Wanderer100 - on 14 Nov 2017
In reply to Goucho:

Eloquent.
paul__in_sheffield - on 14 Nov 2017
In reply to Goucho:

Goucho, that’s really lovely writing
Jon Stewart - on 14 Nov 2017
In reply to Goucho:
Brilliant stuff, keep the coming. When you publish your collection of essays, I'll be sure to get a copy.

I can't help but wonder - did it really go that well, or were there some moments of sweating, muttering obscenities when you picked out the wrong wire or placed it badly, or when a hold that looked good turned out to be crap? There are some leads which my memory I cruised, but my belayer will tell me I fannied about, up and down for half an hour at the crux, talking to myself "f*ck this is hard...that pocket for the left is wank...f*ck, watch me here - that last wire's bullshit", etc. Maybe it's just me?
Post edited at 22:48
Dan Arkle - on 14 Nov 2017
In reply to Jon Stewart:

When you look back in 30 years you'll gloss over that Jon!

Groucho, thanks, that was special. It reminds me that I've never dared put it on the line for that experience, and probably never will. I feel sadness to realise this, but on another level I am happy with my choice.
Goucho on 14 Nov 2017
In reply to Jon Stewart:
> Brilliant stuff, keep the coming. When you publish your collection of essays, I'll be sure to get a copy.

> I can't help but wonder - did it really go that well, or were there some moments of sweating, muttering obscenities when you picked out the wrong wire or placed it badly, or when hold that looked good turned out to be crap? There are some leads which my memory I cruised, but my belayer will tell me I fannied about, up and down for half an hour at the crux, talking to myself "f*ck this is hard...that pocket for the left is wank...f*ck, watch me here - that last wire's bullshit", etc. Maybe it's just me?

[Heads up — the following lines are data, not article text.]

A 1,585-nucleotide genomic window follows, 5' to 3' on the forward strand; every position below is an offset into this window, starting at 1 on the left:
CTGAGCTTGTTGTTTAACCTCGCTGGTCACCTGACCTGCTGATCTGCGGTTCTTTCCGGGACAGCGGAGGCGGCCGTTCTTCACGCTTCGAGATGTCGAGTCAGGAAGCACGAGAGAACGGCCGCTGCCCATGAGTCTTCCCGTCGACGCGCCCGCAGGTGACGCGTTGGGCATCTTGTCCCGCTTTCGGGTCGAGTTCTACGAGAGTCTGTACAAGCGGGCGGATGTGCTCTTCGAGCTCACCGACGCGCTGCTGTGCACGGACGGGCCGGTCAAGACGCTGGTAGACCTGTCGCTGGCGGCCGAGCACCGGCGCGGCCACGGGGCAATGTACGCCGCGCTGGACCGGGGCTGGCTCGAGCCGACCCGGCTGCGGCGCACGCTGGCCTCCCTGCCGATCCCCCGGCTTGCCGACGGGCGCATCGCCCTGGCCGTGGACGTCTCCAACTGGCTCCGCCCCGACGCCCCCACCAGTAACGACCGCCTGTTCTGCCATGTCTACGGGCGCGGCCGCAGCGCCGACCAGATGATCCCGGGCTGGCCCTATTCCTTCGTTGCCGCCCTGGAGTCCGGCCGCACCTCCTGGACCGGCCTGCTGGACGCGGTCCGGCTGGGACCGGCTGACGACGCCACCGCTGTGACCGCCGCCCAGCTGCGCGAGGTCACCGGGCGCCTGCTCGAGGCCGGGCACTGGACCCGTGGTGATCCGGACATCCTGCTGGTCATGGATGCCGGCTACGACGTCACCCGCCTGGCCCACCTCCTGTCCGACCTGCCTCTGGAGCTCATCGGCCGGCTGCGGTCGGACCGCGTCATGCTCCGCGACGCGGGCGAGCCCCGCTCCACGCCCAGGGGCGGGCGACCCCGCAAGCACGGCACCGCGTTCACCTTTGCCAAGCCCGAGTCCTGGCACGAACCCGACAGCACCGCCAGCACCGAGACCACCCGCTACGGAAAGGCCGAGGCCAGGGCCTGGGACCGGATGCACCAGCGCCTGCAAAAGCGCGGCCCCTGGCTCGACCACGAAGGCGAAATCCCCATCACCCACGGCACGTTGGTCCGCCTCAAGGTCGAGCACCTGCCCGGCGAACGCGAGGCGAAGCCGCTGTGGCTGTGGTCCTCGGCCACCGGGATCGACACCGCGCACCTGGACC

On this occasion it really did go like dream Jon, (pardon the pun)

I was so inspired by the route - and of course Great Wall is such a magnificent sweep of rock, who wouldn't be - and been climbing really well for several months, succeeding in onsighting a few other E6's. So it was one of those rare (very rare) times where I was feeling really good, and everything clicked and came together perfectly.

Mind you, a couple of weeks later, I had a real battle on every level, on The Cad, which was very memorable in a completely different way
Post edited at 22:53
Jon Stewart - on 14 Nov 2017
In reply to Goucho:

> On this occasion it really did go like dream Jon, (pardon the pun)

A memory to treasure. It's great that you can share it through writing, keep them coming.

> Mind you, a couple of weeks later, I had a real battle on every level, on The Cad, which was very memorable in a completely different way

A teaser for the next instalment...
AP Melbourne on 15 Nov 2017
In reply to Goucho:

> On this occasion it really did go like dream Jon, (pardon the pun)

> Mind you, a couple of weeks later, I had a real battle on every level, on The Cad, which was very memorable in a completely different way

Really, really enjoyed that Goucho, it's so very well written, well done.
Having followed Redhead on the 2nd ascent [of the 1st pitch] of Midsummer's as an eighteen year-old I simply followed the dots and don't recall much at all. I too had 'the perfect' three pitch lead for the entire route the following summer and echo your feelings as you describe events perfectly.
I'd had an easier time making the 4th ascent of The Cad earlier [it all feels so long ago now] but these two masterpieces will forever remain massive - and classic - milestones for thousands of climbers into the future and, in my opinion, are best done when at the higher end of one's on-sighting ability to get the best out of them [and oneself].
Looking fwd to more of your writing,
Cheers,
Andy.
Big Ger - on 15 Nov 2017
In reply to Goucho:

Exquisite, thanks for sharing.
BusyLizzie on 15 Nov 2017
In reply to Goucho:

It's a rare gift to be able to write about joy and make it so interesting. Thank you.

I shall now put a pebble in my chalk bag